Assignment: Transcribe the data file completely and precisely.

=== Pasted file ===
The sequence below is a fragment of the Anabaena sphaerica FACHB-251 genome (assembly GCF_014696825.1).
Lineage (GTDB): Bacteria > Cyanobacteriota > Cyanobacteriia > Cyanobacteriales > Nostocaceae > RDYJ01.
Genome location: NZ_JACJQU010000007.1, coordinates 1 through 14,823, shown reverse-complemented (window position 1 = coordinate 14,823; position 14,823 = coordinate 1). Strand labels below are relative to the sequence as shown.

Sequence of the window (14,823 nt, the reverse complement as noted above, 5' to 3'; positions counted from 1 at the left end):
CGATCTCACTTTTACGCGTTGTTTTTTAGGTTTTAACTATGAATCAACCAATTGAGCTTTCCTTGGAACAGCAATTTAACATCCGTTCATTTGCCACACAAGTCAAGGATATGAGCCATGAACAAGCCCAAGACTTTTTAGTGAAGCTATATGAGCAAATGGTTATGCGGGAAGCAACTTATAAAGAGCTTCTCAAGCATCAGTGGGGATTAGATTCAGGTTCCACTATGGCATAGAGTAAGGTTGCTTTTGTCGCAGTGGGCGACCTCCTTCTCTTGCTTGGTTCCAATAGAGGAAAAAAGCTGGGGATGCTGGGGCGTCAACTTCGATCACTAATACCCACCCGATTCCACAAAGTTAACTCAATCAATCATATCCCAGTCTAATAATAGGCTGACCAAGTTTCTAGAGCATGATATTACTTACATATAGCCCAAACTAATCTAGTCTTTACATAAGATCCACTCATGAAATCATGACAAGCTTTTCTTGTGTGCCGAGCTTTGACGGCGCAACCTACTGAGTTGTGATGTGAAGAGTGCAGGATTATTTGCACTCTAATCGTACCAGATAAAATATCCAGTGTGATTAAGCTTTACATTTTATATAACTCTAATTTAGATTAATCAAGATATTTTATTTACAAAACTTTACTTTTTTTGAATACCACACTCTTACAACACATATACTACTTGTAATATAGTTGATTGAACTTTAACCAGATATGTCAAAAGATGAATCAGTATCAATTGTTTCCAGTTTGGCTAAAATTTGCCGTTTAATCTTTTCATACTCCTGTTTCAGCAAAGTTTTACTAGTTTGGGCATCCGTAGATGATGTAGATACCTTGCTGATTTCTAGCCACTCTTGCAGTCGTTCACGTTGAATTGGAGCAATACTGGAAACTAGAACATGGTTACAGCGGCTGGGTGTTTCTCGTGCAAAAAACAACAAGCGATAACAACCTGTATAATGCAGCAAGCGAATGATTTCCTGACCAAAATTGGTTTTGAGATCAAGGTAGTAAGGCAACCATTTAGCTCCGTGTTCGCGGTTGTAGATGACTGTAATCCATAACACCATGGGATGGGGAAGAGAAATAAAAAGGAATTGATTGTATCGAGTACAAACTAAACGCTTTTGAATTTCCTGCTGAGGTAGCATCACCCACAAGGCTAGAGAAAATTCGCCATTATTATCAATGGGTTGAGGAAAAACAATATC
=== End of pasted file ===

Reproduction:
The sequence below is a fragment of the Anabaena sphaerica FACHB-251 genome (assembly GCF_014696825.1).
Lineage (GTDB): Bacteria > Cyanobacteriota > Cyanobacteriia > Cyanobacteriales > Nostocaceae > RDYJ01.
Genome location: NZ_JACJQU010000007.1, coordinates 1 through 14,823, shown reverse-complemented (window position 1 = coordinate 14,823; position 14,823 = coordinate 1). Strand labels below are relative to the sequence as shown.

Sequence of the window (14,823 nt, the reverse complement as noted above, 5' to 3'; positions counted from 1 at the left end):
CGATCTCACTTTTACGCGTTGTTTTTTAGGTTTTAACTATGAATCAACCAATTGAGCTTTCCTTGGAACAGCAATTTAACATCCGTTCATTTGCCACACAAGTCAAGGATATGAGCCATGAACAAGCCCAAGACTTTTTAGTGAAGCTATATGAGCAAATGGTTATGCGGGAAGCAACTTATAAAGAGCTTCTCAAGCATCAGTGGGGATTAGATTCAGGTTCCACTATGGCATAGAGTAAGGTTGCTTTTGTCGCAGTGGGCGACCTCCTTCTCTTGCTTGGTTCCAATAGAGGAAAAAAGCTGGGGATGCTGGGGCGTCAACTTCGATCACTAATACCCACCCGATTCCACAAAGTTAACTCAATCAATCATATCCCAGTCTAATAATAGGCTGACCAAGTTTCTAGAGCATGATATTACTTACATATAGCCCAAACTAATCTAGTCTTTACATAAGATCCACTCATGAAATCATGACAAGCTTTTCTTGTGTGCCGAGCTTTGACGGCGCAACCTACTGAGTTGTGATGTGAAGAGTGCAGGATTATTTGCACTCTAATCGTACCAGATAAAATATCCAGTGTGATTAAGCTTTACATTTTATATAACTCTAATTTAGATTAATCAAGATATTTTATTTACAAAACTTTACTTTTTTTGAATACCACACTCTTACAACACATATACTACTTGTAATATAGTTGATTGAACTTTAACCAGATATGTCAAAAGATGAATCAGTATCAATTGTTTCCAGTTTGGCTAAAATTTGCCGTTTAATCTTTTCATACTCCTGTTTCAGCAAAGTTTTACTAGTTTGGGCATCCGTAGATGATGTAGATACCTTGCTGATTTCTAGCCACTCTTGCAGTCGTTCACGTTGAATTGGAGCAATACTGGAAACTAGAACATGGTTACAGCGGCTGGGTGTTTCTCGTGCAAAAAACAACAAGCGATAACAACCTGTATAATGCAGCAAGCGAATGATTTCCTGACCAAAATTGGTTTTGAGATCAAGGTAGTAAGGCAACCATTTAGCTCCGTGTTCGCGGTTGTAGATGACTGTAATCCATAACACCATGGGATGGGGAAGAGAAATAAAAAGGAATTGATTGTATCGAGTACAAACTAAACGCTTTTGAATTTCCTGCTGAGGTAGCATCACCCACAAGGCTAGAGAAAATTCGCCATTATTATCAATGGGTTGAGGAAAAACAATATC